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So Long, Sidelines: Women Sports Journalists Find A League Of Their Own

Andrea Kremer: "Once...stuck in support roles, serving as warm-up acts for male analysts, female sports journalists today are recognized for their knowledge and opinions about the teams and the players they cover." Pictured: Eleven of the 12 featured members of 'We Need To Talk.' Front (L to R): Dara Torres, Dana Jacobson, Swin Cash, Laila Ali, Katrina Adams. Back (L to R): Allie LaForce, Amy Trask, Lesley Visser, Andrea Kremer, Tracy Wolfson and Lisa Leslie. (CBS Sports/Courtesy)MoreCloseclosemore
Andrea Kremer: "Once...stuck in support roles, serving as warm-up acts for male analysts, female sports journalists today are recognized for their knowledge and opinions about the teams and the players they cover." Pictured: Eleven of the 12 featured members of 'We Need To Talk.' Front (L to R): Dara Torres, Dana Jacobson, Swin Cash, Laila Ali, Katrina Adams. Back (L to R): Allie LaForce, Amy Trask, Lesley Visser, Andrea Kremer, Tracy Wolfson and Lisa Leslie. (CBS Sports/Courtesy)

CBS Sports recently launched We Need To Talk, the first-ever sports commentary show hosted, produced, researched and directed entirely by women. Yours truly is proudly included.

The show’s title pays cynical homage to that line that men so dread hearing from a woman: We need to talk. I prefer to put the emphasis elsewhere: We need to talk. As in, women, at long last, have a public forum in which to talk sports.

As a sports-loving girl, it would never have occurred to me that I might one day be able to write or commentate about sports, because there were no female role models to emulate.

As a sports-loving girl, it would never have occurred to me that I might one day be able to write or commentate about sports, because there were no female role models to emulate. Today, I meet a legion of girls and young women who say they want to “be me,” and I revel in the fact that the number of female members of the sports media is growing. Once relegated — literally — to the sidelines, as I was, or stuck in support roles, serving as warm-up acts for male analysts, female sports journalists today are recognized for their knowledge and opinions about the teams and the players they cover.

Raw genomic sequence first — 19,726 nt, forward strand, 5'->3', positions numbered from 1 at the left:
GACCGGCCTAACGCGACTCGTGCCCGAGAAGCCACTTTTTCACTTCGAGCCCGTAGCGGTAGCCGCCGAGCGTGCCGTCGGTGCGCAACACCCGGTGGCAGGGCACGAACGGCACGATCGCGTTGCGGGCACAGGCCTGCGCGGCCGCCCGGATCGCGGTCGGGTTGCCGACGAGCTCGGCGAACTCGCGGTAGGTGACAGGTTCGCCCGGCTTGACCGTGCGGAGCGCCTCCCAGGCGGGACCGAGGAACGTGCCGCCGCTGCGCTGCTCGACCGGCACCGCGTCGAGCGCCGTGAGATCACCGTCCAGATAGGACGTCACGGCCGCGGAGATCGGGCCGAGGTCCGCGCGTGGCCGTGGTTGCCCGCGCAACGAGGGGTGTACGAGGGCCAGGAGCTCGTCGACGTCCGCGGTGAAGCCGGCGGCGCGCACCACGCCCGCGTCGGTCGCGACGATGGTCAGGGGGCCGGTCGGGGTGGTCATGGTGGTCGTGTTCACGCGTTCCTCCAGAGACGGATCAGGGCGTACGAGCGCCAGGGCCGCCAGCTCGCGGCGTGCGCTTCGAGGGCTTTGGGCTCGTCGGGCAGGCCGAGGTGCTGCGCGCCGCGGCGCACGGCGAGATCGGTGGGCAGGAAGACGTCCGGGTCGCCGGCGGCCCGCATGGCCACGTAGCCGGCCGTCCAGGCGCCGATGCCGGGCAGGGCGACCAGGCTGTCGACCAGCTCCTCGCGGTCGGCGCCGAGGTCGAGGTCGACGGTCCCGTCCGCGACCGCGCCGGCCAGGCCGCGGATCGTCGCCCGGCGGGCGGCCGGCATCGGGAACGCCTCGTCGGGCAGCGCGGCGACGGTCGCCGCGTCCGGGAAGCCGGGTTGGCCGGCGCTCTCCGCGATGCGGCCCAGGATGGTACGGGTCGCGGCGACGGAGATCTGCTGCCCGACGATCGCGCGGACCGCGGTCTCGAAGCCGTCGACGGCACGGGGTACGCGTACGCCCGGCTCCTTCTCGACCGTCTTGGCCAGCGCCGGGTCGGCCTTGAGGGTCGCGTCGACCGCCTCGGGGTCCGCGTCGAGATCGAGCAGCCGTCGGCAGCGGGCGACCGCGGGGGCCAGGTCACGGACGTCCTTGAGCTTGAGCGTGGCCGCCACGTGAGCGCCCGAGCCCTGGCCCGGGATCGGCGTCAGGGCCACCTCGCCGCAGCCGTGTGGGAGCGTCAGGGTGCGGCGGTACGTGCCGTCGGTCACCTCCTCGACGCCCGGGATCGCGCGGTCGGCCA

It’s about time.

I never believed that men were born with a gene to talk about sports, and that women just weren’t. This notion seems to persist, however. Men’s Health recently published a story headlined, “The Secret to Talking Sports With Any Woman.” The thesis: Women don’t care about stats; we like stories. The subtext: Women don’t worry their pretty little heads with the numbers. In fact, women, just like men, appreciate both the statistics that drive rankings and strategy, and the up-close-and-personal narratives that make players human and the stakes of their contests that much higher. The article Men’s Health should really publish? “How Not to Be Intimidated If A Woman Knows More About Sports Than You Do.”

It’s not just that women can love, appreciate and talk about sports just like the men can. It’s that we bring a different sensibility to it. Most pregame shows — especially for football — strike me as a gaggle of screaming men. The men may not know what they’re talking about, but they’re yelling, so they must know something, right?

In contrast, women — at least the smart, accomplished ones on our show — don’t bloviate. We don’t scream over each other. And we don’t exist as a program to dissect so-called “women’s issues” in sports, as the recent spate of domestic violence among pro-ball players has been euphemistically termed. In fact, men beating women and children is a male problem, and I hope to hear more men talking about how to solve it.

I long dreamed of an all-female sports program. When Tyler Hale, CBS’s vice president for studio production, first approached me about actually doing one, I wanted to know one thing in particular: Who is the target audience? Everyone who loves sports, came the answer, male and female. I was in.

In fact, women, just like men, appreciate both the statistics that drive rankings and strategy, and the up-close-and-personal narratives that make players human and the stakes of their contests that much higher.

Since the show began airing on September 30, the focus has been on the content of our pieces, not the gender of our hosts and production team. This gives me hope that this shift I’ve sensed in the sports journalism landscape away from male domination will continue.

Perhaps my favorite review yet came from a veteran male producer I’ve known for several decades.

“I'm going to make a sexist confession to you,” he told me. “Despite the fact that I was raised by a mother who was friends with Betty Friedan and Bella Abzug, and others on the front lines of the feminist barricades… at some point during the second and third segment of the show I found myself thinking, ‘these women really know sports — there's nothing superficial about this, there's a real depth of knowledge and thinking amongst these four. And a tremendous ability to articulate it."

It’s nice that he agrees with what women everywhere already knew. We do need to talk about sports. And anyone who might have doubted that needs to listen.


Related:

Andrea Kremer Twitter Cognoscenti contributor
Andrea Kremer is an Emmy award-winning television journalist. She is the NFL Network’s chief correspondent for player health and safety and a correspondent for HBO’s Real Sports with Bryant Gumbel.

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